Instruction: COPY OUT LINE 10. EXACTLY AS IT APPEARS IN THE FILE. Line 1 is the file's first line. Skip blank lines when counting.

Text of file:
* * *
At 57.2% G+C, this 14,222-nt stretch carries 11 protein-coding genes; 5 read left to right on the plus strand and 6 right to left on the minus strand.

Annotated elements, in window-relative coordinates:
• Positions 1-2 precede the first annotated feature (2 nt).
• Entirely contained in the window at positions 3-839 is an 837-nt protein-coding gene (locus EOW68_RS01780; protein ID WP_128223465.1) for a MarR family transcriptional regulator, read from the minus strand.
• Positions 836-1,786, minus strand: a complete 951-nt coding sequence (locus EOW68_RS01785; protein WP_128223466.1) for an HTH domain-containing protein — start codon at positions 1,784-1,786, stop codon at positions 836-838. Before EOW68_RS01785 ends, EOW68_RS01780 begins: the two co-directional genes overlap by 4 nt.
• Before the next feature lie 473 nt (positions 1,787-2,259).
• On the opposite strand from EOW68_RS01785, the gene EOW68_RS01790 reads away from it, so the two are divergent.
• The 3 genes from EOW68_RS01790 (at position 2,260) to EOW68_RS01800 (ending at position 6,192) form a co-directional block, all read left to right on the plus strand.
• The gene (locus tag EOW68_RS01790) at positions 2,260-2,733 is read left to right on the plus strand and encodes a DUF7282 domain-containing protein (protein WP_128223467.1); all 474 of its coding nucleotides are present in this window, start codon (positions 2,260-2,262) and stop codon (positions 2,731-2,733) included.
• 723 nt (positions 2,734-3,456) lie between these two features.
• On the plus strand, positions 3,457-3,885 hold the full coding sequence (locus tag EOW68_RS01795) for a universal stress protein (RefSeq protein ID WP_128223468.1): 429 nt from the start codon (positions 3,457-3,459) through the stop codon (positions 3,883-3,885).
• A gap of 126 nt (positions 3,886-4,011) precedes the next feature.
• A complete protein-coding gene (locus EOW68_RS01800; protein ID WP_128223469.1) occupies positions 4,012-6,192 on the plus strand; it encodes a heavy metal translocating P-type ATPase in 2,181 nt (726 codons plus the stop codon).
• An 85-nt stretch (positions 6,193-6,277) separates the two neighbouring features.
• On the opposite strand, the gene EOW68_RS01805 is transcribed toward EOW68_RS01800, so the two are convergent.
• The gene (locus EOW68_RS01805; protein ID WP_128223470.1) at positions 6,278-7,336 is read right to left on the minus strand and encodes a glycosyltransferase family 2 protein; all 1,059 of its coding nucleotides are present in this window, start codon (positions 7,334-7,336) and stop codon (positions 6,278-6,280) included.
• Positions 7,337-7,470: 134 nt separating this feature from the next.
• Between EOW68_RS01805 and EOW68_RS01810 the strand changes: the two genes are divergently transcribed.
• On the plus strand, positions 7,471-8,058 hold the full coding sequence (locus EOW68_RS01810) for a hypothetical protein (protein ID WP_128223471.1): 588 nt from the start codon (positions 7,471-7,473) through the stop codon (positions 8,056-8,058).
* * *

• 723 nt (positions 2,734-3,456) lie between these two features.